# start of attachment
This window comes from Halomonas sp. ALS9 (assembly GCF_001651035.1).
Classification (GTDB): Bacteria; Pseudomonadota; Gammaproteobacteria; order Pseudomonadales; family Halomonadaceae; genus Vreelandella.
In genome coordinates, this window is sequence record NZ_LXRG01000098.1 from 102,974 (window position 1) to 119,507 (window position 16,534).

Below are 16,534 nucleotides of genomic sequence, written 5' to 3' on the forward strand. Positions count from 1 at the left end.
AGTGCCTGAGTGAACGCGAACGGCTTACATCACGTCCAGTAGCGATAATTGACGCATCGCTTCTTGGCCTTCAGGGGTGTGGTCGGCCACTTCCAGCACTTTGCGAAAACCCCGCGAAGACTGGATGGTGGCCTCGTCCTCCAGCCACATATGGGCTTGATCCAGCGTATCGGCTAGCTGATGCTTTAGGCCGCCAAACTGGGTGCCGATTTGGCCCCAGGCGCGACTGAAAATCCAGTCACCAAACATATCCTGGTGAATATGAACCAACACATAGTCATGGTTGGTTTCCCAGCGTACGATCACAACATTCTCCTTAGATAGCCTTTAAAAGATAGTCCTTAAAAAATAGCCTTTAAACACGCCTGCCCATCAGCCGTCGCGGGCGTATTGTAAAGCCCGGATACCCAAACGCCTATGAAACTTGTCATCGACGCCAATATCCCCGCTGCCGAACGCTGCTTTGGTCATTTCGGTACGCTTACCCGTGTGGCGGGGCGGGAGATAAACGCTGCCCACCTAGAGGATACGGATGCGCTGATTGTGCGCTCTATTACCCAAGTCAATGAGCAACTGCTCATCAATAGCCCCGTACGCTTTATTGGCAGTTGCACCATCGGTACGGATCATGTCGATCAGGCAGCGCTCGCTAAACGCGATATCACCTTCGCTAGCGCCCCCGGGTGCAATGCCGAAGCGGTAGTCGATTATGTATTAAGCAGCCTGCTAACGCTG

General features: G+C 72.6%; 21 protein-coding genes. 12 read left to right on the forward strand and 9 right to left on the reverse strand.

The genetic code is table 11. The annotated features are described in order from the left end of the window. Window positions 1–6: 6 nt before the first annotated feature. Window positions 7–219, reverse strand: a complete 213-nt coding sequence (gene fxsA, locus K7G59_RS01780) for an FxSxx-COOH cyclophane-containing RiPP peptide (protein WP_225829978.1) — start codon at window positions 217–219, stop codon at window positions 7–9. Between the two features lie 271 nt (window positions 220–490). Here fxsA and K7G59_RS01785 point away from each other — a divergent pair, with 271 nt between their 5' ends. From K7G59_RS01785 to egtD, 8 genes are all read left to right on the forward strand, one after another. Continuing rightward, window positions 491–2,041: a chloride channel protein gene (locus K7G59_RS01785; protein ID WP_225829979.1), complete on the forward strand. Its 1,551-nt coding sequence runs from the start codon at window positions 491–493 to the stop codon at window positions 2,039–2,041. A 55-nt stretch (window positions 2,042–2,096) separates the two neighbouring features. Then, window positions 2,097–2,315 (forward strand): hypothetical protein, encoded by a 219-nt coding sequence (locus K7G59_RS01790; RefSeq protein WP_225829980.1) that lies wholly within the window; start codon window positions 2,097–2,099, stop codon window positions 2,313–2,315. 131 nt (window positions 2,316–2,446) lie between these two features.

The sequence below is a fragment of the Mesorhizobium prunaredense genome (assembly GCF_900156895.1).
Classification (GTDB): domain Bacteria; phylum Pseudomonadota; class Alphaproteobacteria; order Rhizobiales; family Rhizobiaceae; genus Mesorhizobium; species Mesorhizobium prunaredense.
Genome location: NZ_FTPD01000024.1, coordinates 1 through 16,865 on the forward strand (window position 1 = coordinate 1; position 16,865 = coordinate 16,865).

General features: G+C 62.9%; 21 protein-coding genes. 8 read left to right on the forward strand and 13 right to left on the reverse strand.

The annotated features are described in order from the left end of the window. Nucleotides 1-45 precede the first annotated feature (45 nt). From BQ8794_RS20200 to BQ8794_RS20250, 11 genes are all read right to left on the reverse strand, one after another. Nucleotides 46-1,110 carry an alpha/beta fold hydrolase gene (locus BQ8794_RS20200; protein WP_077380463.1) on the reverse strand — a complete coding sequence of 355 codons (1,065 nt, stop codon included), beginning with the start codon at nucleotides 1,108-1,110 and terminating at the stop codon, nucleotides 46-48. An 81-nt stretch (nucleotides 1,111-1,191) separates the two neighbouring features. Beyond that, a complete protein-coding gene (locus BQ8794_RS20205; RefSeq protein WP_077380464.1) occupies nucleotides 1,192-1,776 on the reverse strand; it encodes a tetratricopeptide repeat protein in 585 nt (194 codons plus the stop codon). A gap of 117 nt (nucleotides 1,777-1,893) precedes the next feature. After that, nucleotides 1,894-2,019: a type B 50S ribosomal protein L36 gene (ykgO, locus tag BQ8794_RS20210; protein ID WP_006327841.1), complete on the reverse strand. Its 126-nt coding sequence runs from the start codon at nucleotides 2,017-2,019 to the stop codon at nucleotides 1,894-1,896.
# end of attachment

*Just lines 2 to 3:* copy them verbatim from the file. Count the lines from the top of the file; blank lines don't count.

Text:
Classification (GTDB): Bacteria; Pseudomonadota; Gammaproteobacteria; order Pseudomonadales; family Halomonadaceae; genus Vreelandella.
In genome coordinates, this window is sequence record NZ_LXRG01000098.1 from 102,974 (window position 1) to 119,507 (window position 16,534).